Armani Rogers has struggled throwing the ball two games into his sophomore campaign. He has completed just 18 of his 40 passes for a 45 percent completion percentage.
After a matchup with USC’s high-end pass defense that saw Rogers go 12 of 27 for 97 yards, Tony Sanchez said not to worry about the completion percentage. But Rogers followed that up with a 6 of 13 day against lowly UTEP.
“We have to do a better job with some of our passing and catching, and the completion percentage wasn’t where it needed to be,” Sanchez said after the game. “I thought we got a little sloppy in the passing game in the second half.”
UTEP has lost 14 straight games, the longest in the nation. During that streak, only Army’s triple option offense posted a lower completion percentage (3 of 7) than Armani Rogers.
While the sample size is not large enough to make sound analysis, Rogers struggled mightily in the short passing game.
“We give him grief about it all the time, but the completion percentage down the field was really good,” Sanchez said. “It when we were throwing the shorter, quick game stuff where he got a little bit more rushed in his delivery. He’ll work on that and get better at that.”
Rogers completed just 2 of his 6 passes that traveled 10 yards or less in the air. Last year Rogers hit on 60.4 percent of his short passes, which still ranks below average nationally, but is significantly better than the 33.3 percent he connected on against UTEP.
Rogers reads the corner blitz and changes to the quick screen, but he rushes the throw and spikes it into the ground.
Rogers was better on deep balls, as he was 4 of 7 on passes traveling over 10 yards in the air. However he overthrew two passes of 30-plus yards, but they were not counted in his final stats due to UTEP penalties.
At the end of the day, Rogers threw the ball 15 times, completing just six of them with only one dropped pass.
The sophomore quarterback is not expected to lead an efficient passing attack, but to struggle that much against the weakest opponent on UNLV’s schedule is worrisome.
Part of the reason Rogers isn’t expected to hit at a high completion percentage is UNLV’s love of the deep ball. The Rebels opened the scoring against UTEP with a 51-yard strike to Mekhi Stevenson.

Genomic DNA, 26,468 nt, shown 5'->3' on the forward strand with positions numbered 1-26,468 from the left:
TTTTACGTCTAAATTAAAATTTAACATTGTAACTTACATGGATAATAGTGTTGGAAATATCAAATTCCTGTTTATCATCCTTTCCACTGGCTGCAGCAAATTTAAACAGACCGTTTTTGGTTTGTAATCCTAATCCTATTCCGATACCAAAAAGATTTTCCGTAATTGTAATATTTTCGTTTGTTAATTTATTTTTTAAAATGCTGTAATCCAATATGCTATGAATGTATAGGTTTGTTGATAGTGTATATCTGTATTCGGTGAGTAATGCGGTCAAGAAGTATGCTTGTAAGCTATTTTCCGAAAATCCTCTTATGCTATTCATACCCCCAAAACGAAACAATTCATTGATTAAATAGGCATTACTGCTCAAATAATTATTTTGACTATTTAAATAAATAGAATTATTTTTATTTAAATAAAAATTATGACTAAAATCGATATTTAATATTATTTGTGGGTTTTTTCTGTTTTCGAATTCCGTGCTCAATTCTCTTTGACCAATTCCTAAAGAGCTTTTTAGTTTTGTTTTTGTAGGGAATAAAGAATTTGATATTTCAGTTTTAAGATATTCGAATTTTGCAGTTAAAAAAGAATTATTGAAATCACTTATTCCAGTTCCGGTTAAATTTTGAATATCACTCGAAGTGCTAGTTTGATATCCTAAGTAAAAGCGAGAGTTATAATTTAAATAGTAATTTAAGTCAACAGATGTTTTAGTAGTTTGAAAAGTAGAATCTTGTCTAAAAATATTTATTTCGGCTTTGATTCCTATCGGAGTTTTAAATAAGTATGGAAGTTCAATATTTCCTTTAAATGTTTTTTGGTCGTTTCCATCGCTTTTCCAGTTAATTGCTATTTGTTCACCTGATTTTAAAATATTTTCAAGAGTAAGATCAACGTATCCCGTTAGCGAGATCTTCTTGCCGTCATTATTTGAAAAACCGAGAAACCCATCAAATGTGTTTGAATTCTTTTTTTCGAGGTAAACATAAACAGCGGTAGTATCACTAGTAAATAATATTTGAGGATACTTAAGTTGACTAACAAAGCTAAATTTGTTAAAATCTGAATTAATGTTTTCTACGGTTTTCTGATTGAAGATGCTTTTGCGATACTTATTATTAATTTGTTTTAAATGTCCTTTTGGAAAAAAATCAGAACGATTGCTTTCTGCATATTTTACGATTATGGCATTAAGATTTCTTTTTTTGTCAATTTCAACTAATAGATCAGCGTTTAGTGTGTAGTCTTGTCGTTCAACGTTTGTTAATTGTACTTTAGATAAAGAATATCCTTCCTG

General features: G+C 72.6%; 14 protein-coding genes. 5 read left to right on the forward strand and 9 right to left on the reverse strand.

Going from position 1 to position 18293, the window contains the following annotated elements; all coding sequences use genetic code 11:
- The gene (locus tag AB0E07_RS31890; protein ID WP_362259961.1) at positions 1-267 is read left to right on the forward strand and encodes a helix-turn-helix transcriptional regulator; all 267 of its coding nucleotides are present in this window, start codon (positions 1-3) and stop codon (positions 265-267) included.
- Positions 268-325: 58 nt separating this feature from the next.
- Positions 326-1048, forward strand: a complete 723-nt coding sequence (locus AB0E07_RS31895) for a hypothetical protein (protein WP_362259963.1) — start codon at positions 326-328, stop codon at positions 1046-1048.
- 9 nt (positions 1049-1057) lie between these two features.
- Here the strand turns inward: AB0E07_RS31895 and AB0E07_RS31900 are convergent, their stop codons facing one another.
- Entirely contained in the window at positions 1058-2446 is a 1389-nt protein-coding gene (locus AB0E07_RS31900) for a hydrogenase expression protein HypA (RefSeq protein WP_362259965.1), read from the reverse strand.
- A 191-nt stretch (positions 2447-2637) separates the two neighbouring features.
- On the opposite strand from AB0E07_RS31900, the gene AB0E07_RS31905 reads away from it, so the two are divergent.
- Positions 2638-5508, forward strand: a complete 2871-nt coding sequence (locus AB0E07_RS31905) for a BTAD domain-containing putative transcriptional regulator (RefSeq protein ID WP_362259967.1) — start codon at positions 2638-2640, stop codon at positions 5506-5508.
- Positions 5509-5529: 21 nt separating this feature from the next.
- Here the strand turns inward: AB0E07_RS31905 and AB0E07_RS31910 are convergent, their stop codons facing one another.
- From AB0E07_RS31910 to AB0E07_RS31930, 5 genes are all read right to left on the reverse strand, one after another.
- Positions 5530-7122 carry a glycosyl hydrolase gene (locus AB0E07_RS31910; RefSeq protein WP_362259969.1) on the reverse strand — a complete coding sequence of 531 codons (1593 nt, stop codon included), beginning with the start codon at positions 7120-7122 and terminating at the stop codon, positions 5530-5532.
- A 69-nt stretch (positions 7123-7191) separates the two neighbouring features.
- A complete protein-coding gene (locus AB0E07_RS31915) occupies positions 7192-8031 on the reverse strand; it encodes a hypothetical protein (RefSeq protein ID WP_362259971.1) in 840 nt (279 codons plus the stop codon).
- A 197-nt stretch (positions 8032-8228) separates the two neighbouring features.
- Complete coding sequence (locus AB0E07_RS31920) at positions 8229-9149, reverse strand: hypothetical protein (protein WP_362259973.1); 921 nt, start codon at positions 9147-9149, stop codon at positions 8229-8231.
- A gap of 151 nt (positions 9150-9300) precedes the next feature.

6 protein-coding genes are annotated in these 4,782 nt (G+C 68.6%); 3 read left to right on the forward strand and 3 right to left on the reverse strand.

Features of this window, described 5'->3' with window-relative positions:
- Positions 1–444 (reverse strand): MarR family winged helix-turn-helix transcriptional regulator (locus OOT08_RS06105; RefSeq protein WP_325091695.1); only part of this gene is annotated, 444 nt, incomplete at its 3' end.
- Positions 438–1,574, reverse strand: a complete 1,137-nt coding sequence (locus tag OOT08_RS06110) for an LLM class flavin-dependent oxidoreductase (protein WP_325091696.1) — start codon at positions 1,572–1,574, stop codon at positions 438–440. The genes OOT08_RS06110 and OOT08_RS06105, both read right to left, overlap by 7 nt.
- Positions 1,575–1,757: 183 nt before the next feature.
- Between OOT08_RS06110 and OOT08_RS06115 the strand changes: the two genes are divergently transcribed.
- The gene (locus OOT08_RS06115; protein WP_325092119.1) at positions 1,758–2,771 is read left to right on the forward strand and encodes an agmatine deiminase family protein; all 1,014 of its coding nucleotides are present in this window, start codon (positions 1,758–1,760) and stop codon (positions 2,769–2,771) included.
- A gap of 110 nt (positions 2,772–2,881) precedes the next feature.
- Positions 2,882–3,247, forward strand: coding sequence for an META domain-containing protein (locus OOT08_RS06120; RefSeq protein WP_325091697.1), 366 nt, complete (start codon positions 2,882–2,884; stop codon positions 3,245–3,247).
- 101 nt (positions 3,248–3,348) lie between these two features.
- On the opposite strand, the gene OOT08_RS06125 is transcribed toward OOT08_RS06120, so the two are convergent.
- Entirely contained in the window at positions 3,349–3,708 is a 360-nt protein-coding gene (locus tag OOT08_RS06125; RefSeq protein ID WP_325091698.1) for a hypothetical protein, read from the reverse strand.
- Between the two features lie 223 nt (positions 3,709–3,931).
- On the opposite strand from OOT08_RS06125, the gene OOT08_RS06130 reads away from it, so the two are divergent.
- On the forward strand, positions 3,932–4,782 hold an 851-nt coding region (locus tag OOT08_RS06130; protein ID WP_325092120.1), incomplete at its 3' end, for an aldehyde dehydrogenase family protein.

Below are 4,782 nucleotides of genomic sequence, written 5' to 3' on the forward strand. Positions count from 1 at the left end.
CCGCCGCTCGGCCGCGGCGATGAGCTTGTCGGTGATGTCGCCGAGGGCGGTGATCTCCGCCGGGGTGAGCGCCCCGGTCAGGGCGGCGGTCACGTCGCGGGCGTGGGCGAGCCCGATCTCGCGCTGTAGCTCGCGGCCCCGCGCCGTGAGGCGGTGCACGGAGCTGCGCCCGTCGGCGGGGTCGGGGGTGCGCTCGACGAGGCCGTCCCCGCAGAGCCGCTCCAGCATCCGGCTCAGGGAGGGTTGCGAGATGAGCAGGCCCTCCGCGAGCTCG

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A double move combined with the safeties biting on the play fake gave Rogers a wide open receiver.
“You don’t ask a quarterback to conform to you,” Sanchez said. “You conform what you’re doing around their abilities. Armani’s got a live arm and throws the ball down the field well. And obviously we have a good rushing attack. And that’s very complimentary to the run game, being able to have a good vertical passing game.”
But when UTEP provided slightly better coverage, Rogers couldn’t connect.
This play was nullified thanks to a UTEP penalty, but Rogers missed an open receiver with an overthrow. The way in which Rogers misses receivers is a positive, as he rarely under throws a pass, meaning defensive backs can never get their hands on an errant ball.
For the season, Rogers has yet to throw an interception compared to his five touchdowns.
Another split to keep an eye on is Rogers’ accuracy against the blitz. UTEP’s base defense has three down lineman, and when UTEP sent just three pass rushers, Rogers completed 4 of 5 passes for 102 yards. He was 2 of 8 for 17 yards when UTEP sent four or more rushers.
Through two games Rogers has taken a step back from last season, where he finished last in the Mountain West with a 52.4 percent completion percentage.
However the run game continues to make Rogers a major weapon for UNLV’s offense. He ranks third in the Mountain West among all players in rushing yards per game at 92.5. Only his teammate Lexington Thomas (131.5 yards) and San Diego State’s running back Juwan Washington (157 yards) average more yards per game on the ground.
“There is a lot on him in the rushing game,” Sanchez said. “He had over 100 yards rushing, and then kind of fell off in the passing game. If he puts those two things together, this offense is really going to click.”